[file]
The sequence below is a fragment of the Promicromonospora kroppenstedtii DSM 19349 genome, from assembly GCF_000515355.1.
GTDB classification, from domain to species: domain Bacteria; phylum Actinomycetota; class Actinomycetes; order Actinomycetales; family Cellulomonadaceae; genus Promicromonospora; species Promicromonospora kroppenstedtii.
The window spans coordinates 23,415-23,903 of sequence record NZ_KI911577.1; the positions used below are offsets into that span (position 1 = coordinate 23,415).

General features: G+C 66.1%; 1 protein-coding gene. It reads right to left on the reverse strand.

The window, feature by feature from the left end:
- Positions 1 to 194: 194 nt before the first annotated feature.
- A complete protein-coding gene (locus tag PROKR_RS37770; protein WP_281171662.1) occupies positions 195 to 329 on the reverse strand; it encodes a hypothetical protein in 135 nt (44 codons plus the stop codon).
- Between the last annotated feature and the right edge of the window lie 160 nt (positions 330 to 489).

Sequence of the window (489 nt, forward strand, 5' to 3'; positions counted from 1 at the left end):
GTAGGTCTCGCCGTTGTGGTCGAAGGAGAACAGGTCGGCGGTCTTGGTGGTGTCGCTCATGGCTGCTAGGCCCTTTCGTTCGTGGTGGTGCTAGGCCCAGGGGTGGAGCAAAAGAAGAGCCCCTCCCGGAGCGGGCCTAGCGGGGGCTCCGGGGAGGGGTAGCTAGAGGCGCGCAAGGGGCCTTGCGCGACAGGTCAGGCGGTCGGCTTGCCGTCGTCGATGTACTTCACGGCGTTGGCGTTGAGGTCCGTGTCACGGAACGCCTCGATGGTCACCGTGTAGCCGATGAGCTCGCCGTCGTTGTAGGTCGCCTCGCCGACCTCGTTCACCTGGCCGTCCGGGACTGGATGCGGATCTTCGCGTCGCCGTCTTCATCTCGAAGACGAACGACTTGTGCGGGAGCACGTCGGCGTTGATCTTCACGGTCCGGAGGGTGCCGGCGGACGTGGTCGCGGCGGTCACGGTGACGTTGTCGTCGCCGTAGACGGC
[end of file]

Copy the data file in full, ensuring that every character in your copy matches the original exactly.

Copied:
The sequence below is a fragment of the Promicromonospora kroppenstedtii DSM 19349 genome, from assembly GCF_000515355.1.
GTDB classification, from domain to species: domain Bacteria; phylum Actinomycetota; class Actinomycetes; order Actinomycetales; family Cellulomonadaceae; genus Promicromonospora; species Promicromonospora kroppenstedtii.
The window spans coordinates 23,415-23,903 of sequence record NZ_KI911577.1; the positions used below are offsets into that span (position 1 = coordinate 23,415).

General features: G+C 66.1%; 1 protein-coding gene. It reads right to left on the reverse strand.

The window, feature by feature from the left end:
- Positions 1 to 194: 194 nt before the first annotated feature.
- A complete protein-coding gene (locus tag PROKR_RS37770; protein WP_281171662.1) occupies positions 195 to 329 on the reverse strand; it encodes a hypothetical protein in 135 nt (44 codons plus the stop codon).
- Between the last annotated feature and the right edge of the window lie 160 nt (positions 330 to 489).

Sequence of the window (489 nt, forward strand, 5' to 3'; positions counted from 1 at the left end):
GTAGGTCTCGCCGTTGTGGTCGAAGGAGAACAGGTCGGCGGTCTTGGTGGTGTCGCTCATGGCTGCTAGGCCCTTTCGTTCGTGGTGGTGCTAGGCCCAGGGGTGGAGCAAAAGAAGAGCCCCTCCCGGAGCGGGCCTAGCGGGGGCTCCGGGGAGGGGTAGCTAGAGGCGCGCAAGGGGCCTTGCGCGACAGGTCAGGCGGTCGGCTTGCCGTCGTCGATGTACTTCACGGCGTTGGCGTTGAGGTCCGTGTCACGGAACGCCTCGATGGTCACCGTGTAGCCGATGAGCTCGCCGTCGTTGTAGGTCGCCTCGCCGACCTCGTTCACCTGGCCGTCCGGGACTGGATGCGGATCTTCGCGTCGCCGTCTTCATCTCGAAGACGAACGACTTGTGCGGGAGCACGTCGGCGTTGATCTTCACGGTCCGGAGGGTGCCGGCGGACGTGGTCGCGGCGGTCACGGTGACGTTGTCGTCGCCGTAGACGGC